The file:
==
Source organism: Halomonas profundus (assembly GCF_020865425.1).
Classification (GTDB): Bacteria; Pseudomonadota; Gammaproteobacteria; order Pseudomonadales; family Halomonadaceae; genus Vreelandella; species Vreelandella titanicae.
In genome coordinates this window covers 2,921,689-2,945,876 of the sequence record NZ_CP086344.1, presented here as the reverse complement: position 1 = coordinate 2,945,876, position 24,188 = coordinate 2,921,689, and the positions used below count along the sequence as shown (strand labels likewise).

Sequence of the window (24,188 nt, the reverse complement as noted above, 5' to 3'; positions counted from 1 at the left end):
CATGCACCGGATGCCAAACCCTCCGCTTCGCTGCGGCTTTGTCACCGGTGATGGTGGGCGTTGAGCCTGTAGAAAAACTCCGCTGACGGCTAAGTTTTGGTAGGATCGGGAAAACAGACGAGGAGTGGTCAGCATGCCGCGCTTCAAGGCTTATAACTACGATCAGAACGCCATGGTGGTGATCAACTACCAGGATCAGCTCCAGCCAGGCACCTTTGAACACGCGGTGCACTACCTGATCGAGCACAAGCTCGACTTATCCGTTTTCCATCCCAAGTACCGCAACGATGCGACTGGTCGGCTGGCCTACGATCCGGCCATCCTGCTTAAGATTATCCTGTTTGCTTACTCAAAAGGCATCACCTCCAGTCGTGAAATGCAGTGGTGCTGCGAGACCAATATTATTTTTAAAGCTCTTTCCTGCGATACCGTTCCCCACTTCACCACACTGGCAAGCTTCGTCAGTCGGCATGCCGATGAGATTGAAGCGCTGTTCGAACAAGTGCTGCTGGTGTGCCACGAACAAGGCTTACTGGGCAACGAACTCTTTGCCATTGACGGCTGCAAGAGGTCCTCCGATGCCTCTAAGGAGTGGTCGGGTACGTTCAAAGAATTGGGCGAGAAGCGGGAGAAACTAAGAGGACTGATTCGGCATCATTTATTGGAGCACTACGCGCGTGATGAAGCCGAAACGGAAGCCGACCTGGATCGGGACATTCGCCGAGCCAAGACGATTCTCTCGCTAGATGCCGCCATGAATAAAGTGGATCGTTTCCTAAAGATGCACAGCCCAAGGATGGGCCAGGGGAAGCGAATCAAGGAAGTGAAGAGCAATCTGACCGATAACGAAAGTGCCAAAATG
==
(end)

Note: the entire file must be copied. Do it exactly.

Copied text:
Source organism: Halomonas profundus (assembly GCF_020865425.1).
Classification (GTDB): Bacteria; Pseudomonadota; Gammaproteobacteria; order Pseudomonadales; family Halomonadaceae; genus Vreelandella; species Vreelandella titanicae.
In genome coordinates this window covers 2,921,689-2,945,876 of the sequence record NZ_CP086344.1, presented here as the reverse complement: position 1 = coordinate 2,945,876, position 24,188 = coordinate 2,921,689, and the positions used below count along the sequence as shown (strand labels likewise).

Sequence of the window (24,188 nt, the reverse complement as noted above, 5' to 3'; positions counted from 1 at the left end):
CATGCACCGGATGCCAAACCCTCCGCTTCGCTGCGGCTTTGTCACCGGTGATGGTGGGCGTTGAGCCTGTAGAAAAACTCCGCTGACGGCTAAGTTTTGGTAGGATCGGGAAAACAGACGAGGAGTGGTCAGCATGCCGCGCTTCAAGGCTTATAACTACGATCAGAACGCCATGGTGGTGATCAACTACCAGGATCAGCTCCAGCCAGGCACCTTTGAACACGCGGTGCACTACCTGATCGAGCACAAGCTCGACTTATCCGTTTTCCATCCCAAGTACCGCAACGATGCGACTGGTCGGCTGGCCTACGATCCGGCCATCCTGCTTAAGATTATCCTGTTTGCTTACTCAAAAGGCATCACCTCCAGTCGTGAAATGCAGTGGTGCTGCGAGACCAATATTATTTTTAAAGCTCTTTCCTGCGATACCGTTCCCCACTTCACCACACTGGCAAGCTTCGTCAGTCGGCATGCCGATGAGATTGAAGCGCTGTTCGAACAAGTGCTGCTGGTGTGCCACGAACAAGGCTTACTGGGCAACGAACTCTTTGCCATTGACGGCTGCAAGAGGTCCTCCGATGCCTCTAAGGAGTGGTCGGGTACGTTCAAAGAATTGGGCGAGAAGCGGGAGAAACTAAGAGGACTGATTCGGCATCATTTATTGGAGCACTACGCGCGTGATGAAGCCGAAACGGAAGCCGACCTGGATCGGGACATTCGCCGAGCCAAGACGATTCTCTCGCTAGATGCCGCCATGAATAAAGTGGATCGTTTCCTAAAGATGCACAGCCCAAGGATGGGCCAGGGGAAGCGAATCAAGGAAGTGAAGAGCAATCTGACCGATAACGAAAGTGCCAAAATG